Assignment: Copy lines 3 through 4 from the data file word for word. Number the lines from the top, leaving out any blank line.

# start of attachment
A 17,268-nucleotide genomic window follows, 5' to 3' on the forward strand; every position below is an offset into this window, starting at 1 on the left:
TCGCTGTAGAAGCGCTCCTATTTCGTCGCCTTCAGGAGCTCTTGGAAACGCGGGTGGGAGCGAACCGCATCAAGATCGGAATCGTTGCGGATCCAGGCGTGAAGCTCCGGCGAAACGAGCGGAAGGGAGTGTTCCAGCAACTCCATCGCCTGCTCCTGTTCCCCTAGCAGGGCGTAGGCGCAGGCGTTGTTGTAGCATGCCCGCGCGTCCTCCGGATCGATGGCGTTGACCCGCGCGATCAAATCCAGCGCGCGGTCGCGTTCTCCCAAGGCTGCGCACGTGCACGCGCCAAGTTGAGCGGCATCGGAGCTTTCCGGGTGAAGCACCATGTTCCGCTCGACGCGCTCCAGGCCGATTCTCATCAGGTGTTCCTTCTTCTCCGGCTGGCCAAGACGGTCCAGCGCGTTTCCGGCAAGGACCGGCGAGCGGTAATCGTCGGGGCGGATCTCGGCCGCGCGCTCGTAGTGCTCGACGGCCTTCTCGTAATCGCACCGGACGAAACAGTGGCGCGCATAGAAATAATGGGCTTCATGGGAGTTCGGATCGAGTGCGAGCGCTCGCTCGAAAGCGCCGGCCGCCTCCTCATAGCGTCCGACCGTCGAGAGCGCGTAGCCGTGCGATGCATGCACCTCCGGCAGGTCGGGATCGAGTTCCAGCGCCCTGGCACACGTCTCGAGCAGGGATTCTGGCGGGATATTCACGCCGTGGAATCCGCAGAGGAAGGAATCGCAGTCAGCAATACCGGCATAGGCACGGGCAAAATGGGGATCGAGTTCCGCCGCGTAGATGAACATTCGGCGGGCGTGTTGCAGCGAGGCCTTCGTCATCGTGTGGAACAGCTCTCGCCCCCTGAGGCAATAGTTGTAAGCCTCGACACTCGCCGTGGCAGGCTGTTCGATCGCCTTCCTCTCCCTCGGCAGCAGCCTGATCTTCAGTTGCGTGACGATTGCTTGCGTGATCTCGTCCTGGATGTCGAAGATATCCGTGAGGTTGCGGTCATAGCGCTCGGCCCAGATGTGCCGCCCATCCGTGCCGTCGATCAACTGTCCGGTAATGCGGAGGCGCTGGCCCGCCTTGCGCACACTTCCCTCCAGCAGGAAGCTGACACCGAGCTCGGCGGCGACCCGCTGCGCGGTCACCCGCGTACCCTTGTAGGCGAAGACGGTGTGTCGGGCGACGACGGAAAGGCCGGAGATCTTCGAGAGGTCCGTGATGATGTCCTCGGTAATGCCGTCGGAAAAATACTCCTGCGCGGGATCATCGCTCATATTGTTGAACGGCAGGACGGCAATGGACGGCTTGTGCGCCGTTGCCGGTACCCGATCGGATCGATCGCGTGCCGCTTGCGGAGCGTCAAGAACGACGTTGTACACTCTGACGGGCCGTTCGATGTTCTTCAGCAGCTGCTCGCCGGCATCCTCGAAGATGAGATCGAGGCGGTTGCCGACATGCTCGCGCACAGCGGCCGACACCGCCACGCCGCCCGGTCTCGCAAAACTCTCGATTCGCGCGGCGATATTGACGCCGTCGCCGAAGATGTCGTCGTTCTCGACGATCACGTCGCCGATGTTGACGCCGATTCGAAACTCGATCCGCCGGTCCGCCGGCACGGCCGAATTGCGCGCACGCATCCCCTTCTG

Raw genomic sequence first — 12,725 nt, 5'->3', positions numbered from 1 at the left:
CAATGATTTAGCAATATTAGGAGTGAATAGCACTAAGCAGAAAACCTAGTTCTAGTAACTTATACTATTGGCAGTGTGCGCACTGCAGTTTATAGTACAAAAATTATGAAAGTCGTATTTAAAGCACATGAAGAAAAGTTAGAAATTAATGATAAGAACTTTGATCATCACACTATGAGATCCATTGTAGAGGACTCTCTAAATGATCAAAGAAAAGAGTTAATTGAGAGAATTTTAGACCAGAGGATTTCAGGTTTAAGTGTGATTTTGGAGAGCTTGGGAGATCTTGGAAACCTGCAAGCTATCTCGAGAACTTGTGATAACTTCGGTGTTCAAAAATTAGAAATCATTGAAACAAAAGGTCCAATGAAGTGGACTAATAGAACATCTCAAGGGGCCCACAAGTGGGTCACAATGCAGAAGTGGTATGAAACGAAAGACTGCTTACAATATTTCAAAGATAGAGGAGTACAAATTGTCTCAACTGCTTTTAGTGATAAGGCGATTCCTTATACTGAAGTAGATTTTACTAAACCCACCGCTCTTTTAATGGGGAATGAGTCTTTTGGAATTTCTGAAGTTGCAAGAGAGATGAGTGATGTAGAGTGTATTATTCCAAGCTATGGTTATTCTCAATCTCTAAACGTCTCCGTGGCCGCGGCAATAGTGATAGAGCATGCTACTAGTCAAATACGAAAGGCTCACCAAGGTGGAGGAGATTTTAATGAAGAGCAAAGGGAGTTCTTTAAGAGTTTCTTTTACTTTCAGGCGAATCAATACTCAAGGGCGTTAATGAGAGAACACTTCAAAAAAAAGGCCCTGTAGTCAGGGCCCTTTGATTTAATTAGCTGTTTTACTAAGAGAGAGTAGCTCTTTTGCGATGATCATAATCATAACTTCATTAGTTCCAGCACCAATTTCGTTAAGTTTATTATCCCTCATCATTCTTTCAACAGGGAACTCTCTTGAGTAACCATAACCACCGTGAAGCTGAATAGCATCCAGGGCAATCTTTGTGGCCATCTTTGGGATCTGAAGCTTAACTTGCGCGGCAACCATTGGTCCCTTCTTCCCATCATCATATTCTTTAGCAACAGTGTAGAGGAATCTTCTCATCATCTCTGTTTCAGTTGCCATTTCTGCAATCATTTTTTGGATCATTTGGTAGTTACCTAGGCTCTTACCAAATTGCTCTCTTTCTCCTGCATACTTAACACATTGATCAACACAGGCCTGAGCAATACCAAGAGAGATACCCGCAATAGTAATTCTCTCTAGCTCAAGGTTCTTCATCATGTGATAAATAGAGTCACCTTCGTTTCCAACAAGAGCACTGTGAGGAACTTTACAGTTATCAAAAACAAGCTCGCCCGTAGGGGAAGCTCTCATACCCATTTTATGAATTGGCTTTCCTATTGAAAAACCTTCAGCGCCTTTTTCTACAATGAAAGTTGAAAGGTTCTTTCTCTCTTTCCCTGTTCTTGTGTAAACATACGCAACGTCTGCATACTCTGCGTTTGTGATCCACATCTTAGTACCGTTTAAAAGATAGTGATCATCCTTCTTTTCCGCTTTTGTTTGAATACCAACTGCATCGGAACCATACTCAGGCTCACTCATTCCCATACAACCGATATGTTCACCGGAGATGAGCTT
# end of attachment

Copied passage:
Raw genomic sequence first — 12,725 nt, 5'->3', positions numbered from 1 at the left:
CAATGATTTAGCAATATTAGGAGTGAATAGCACTAAGCAGAAAACCTAGTTCTAGTAACTTATACTATTGGCAGTGTGCGCACTGCAGTTTATAGTACAAAAATTATGAAAGTCGTATTTAAAGCACATGAAGAAAAGTTAGAAATTAATGATAAGAACTTTGATCATCACACTATGAGATCCATTGTAGAGGACTCTCTAAATGATCAAAGAAAAGAGTTAATTGAGAGAATTTTAGACCAGAGGATTTCAGGTTTAAGTGTGATTTTGGAGAGCTTGGGAGATCTTGGAAACCTGCAAGCTATCTCGAGAACTTGTGATAACTTCGGTGTTCAAAAATTAGAAATCATTGAAACAAAAGGTCCAATGAAGTGGACTAATAGAACATCTCAAGGGGCCCACAAGTGGGTCACAATGCAGAAGTGGTATGAAACGAAAGACTGCTTACAATATTTCAAAGATAGAGGAGTACAAATTGTCTCAACTGCTTTTAGTGATAAGGCGATTCCTTATACTGAAGTAGATTTTACTAAACCCACCGCTCTTTTAATGGGGAATGAGTCTTTTGGAATTTCTGAAGTTGCAAGAGAGATGAGTGATGTAGAGTGTATTATTCCAAGCTATGGTTATTCTCAATCTCTAAACGTCTCCGTGGCCGCGGCAATAGTGATAGAGCATGCTACTAGTCAAATACGAAAGGCTCACCAAGGTGGAGGAGATTTTAATGAAGAGCAAAGGGAGTTCTTTAAGAGTTTCTTTTACTTTCAGGCGAATCAATACTCAAGGGCGTTAATGAGAGAACACTTCAAAAAAAAGGCCCTGTAGTCAGGGCCCTTTGATTTAATTAGCTGTTTTACTAAGAGAGAGTAGCTCTTTTGCGATGATCATAATCATAACTTCATTAGTTCCAGCACCAATTTCGTTAAGTTTATTATCCCTCATCATTCTTTCAACAGGGAACTCTCTTGAGTAACCATAACCACCGTGAAGCTGAATAGCATCCAGGGCAATCTTTGTGGCCATCTTTGGGATCTGAAGCTTAACTTGCGCGGCAACCATTGGTCCCTTCTTCCCATCATCATATTCTTTAGCAACAGTGTAGAGGAATCTTCTCATCATCTCTGTTTCAGTTGCCATTTCTGCAATCATTTTTTGGATCATTTGGTAGTTACCTAGGCTCTTACCAAATTGCTCTCTTTCTCCTGCATACTTAACACATTGATCAACACAGGCCTGAGCAATACCAAGAGAGATACCCGCAATAGTAATTCTCTCTAGCTCAAGGTTCTTCATCATGTGATAAATAGAGTCACCTTCGTTTCCAACAAGAGCACTGTGAGGAACTTTACAGTTATCAAAAACAAGCTCGCCCGTAGGGGAAGCTCTCATACCCATTTTATGAATTGGCTTTCCTATTGAAAAACCTTCAGCGCCTTTTTCTACAATGAAAGTTGAAAGGTTCTTTCTCTCTTTCCCTGTTCTTGTGTAAACATACGCAACGTCTGCATACTCTGCGTTTGTGATCCACATCTTAGTACCGTTTAAAAGATAGTGATCATCCTTCTTTTCCGCTTTTGTTTGAATACCAACTGCATCGGAACCATACTCAGGCTCACTCATTCCCATACAACCGATATGTTCACCGGAGATGAGCTT